In Flanders Field, Hasfield Church - - 1551910

"In Flanders Fields," perhaps the most famous war poem, Hasfield Church, Gloucester, UK.Courtesy

A War poet is a poet writing in time of and on the subject of war. The term, which is applied especially to those in military service during World War I,[1] was documented as early as 1848 in reference to German revolutionary poet,[2] Georg Herwegh.[3]

Crimean WarEdit

The 1854 publication of Charge of the Light Brigade allowed Alfred Tennyson to be classified a war poet,[4] and in 1900 Mabel Birchenough published Wanted – a New War Poet: A handful of Crimean war poems.[5]

Anglo-Zulu War Edit

Poet George Frederick Cameron wrote the libretto for Leo, the Royal Cadet, a light opera with music by Oscar Ferdinand Telgmann in 1889.[6] The work centres on Nellie's love for Leo, a cadet at the Royal Military College of Canada who becomes a hero serving during the Anglo-Zulu War in 1879 between the British Empire and the Zulu Empire. The operetta focused on typical character types, events and concerns of Telgmann and Cameron's time.

American poetsEdit

In America Stephen Crane wrote poetry as well as prose after the American Civil War, an example being "War is Kind." [7]

Other American poets wrote about war during this time including Walt Whitman who wrote Dirge for Two Veterans (1900) [8] and Look down Fair Moon, (1900). [9]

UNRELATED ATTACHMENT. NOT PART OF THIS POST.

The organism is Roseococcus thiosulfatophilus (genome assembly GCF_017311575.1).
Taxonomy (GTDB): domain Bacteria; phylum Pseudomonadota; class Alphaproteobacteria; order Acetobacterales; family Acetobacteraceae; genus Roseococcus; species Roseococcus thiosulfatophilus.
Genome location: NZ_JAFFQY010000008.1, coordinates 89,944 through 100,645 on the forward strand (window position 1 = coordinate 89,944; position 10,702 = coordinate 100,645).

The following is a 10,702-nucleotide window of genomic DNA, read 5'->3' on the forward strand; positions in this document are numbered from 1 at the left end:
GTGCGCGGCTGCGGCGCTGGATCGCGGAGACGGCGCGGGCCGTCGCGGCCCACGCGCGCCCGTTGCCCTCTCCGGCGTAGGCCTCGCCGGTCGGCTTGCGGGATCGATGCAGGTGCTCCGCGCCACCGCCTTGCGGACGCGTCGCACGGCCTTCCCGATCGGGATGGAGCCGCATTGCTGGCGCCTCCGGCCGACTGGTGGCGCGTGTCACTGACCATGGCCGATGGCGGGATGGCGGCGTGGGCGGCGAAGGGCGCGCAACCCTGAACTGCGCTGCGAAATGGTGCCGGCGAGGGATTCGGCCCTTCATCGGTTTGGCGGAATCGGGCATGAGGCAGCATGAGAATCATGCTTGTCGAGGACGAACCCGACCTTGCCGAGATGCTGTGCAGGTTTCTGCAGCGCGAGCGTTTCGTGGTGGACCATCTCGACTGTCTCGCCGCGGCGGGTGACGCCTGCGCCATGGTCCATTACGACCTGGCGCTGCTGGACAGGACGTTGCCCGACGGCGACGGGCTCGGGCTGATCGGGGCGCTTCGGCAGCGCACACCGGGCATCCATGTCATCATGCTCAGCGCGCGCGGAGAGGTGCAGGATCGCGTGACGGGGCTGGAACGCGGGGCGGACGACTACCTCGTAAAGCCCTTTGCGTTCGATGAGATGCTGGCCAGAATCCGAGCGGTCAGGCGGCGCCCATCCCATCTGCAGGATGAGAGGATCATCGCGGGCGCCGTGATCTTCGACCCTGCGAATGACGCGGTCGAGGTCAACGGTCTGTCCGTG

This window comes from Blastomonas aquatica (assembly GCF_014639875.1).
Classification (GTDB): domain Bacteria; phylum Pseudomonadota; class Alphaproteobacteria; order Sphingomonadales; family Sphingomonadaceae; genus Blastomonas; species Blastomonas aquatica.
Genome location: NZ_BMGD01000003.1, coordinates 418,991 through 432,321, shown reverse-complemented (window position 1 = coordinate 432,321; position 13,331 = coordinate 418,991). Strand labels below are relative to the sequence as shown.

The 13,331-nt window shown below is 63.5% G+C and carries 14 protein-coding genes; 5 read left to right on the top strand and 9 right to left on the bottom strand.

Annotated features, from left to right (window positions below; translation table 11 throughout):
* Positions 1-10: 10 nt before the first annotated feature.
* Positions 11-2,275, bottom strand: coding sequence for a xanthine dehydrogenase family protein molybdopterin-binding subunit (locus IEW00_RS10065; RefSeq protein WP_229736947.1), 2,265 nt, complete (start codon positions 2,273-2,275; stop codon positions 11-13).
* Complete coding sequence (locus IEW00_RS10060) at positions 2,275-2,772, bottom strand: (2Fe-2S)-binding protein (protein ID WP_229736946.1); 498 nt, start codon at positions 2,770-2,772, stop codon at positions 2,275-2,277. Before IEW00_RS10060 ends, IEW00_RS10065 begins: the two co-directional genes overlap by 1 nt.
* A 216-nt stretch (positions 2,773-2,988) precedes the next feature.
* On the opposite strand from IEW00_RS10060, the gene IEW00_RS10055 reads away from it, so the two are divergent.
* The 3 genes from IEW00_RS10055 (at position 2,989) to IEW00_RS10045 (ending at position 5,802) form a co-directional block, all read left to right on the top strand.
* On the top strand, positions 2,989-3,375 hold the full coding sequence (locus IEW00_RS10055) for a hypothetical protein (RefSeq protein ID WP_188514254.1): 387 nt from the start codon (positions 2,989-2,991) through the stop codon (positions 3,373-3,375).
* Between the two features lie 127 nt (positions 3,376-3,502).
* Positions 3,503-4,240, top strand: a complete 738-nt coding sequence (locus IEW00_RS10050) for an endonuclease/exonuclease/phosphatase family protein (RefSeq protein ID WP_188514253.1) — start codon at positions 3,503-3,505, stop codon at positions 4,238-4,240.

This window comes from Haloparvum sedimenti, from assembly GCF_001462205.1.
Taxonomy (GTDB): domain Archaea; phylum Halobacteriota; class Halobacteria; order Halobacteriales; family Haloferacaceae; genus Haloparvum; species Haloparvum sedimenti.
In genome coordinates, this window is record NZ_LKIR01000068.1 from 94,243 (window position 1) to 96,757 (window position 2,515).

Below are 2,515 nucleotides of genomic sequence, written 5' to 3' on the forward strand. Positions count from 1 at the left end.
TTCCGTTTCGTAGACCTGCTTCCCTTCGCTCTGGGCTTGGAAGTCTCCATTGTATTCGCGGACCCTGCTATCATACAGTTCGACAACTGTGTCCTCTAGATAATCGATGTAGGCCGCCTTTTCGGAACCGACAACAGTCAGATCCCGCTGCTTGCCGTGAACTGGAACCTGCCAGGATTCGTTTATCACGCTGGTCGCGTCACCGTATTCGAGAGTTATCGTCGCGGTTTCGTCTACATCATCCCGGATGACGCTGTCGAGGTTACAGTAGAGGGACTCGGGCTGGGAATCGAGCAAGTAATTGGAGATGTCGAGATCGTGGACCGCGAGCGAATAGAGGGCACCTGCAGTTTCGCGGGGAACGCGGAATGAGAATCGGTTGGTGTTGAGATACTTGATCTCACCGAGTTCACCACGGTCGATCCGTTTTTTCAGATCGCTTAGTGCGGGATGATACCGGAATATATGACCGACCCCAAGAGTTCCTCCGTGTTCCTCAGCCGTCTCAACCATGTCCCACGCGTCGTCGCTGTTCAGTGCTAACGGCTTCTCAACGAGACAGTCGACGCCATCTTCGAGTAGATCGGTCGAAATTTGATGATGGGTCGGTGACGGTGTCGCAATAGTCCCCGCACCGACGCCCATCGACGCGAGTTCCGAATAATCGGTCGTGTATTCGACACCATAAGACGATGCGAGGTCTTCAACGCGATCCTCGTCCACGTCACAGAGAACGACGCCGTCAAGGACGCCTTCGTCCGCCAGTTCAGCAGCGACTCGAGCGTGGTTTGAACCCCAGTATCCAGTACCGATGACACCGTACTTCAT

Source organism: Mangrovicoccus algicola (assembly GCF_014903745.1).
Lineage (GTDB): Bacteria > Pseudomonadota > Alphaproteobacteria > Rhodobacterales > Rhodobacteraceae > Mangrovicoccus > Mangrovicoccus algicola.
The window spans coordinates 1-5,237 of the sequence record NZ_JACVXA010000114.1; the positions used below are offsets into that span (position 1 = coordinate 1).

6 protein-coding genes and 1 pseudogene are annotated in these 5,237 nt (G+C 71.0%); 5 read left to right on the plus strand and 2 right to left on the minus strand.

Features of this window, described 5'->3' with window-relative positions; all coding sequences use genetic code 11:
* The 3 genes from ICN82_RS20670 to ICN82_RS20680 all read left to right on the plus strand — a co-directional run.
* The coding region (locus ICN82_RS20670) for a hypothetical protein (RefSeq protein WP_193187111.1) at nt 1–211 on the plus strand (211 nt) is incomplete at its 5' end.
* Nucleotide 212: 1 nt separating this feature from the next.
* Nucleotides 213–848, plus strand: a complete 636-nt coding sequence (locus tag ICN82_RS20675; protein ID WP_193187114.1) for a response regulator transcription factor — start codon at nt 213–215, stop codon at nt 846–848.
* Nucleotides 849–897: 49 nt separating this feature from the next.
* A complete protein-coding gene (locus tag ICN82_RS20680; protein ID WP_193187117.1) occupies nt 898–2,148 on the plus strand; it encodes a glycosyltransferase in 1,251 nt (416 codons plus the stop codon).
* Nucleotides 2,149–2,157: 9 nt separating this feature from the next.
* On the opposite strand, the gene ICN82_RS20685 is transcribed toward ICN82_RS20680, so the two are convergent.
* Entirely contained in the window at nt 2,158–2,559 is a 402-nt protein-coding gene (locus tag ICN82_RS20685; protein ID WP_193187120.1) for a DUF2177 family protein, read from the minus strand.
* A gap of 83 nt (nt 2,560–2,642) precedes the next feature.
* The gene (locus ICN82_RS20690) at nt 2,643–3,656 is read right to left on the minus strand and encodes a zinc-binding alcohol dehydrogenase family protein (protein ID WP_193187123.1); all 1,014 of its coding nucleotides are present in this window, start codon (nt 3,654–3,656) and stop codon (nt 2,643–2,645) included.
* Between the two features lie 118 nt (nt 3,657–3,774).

Robert FrostRobert Frost's "But not to keep" (1917) was written in the World War I period.[10] Other notable American poets include:

Herman Melville - Shiloh - A Requiem (1868)
Thomas Hardy “In Time of ‘The Breaking of Nations" & "The Man He Killed"(1915)
Carl Sandburg 1916 & 1918
Elizabeth Barrett Browning "Mother & Poet" (1862)

World War IEdit

War Poetry

War Poetry. The English File

It was in English poetry, such as that of Wilfred Owen, that the war poem became an established genre marker and attracted growing popular interest. At the time the term soldier poet was used, but then dropped out of favour. The evolution of the concept was linked to a distinction drawn between poets who were anti-war in attitude and those who wrote more traditional war poetry. What makes a war poet is not well-defined (compare, say, Brooke and Georg Trakl). The public may have seen war poems as reportage creating direct emotional links to the soldier.

Several poets writing in English were soldiers, and wrote about their experiences of war. A number of them died on active service, most famously Rupert Brooke, Edward Thomas, Isaac Rosenberg, Wilfred Owen, and Charles Sorley. Others including Ivor Gurney and Siegfried Sassoon survived, but many were scarred by their experiences, reflected in their poetry.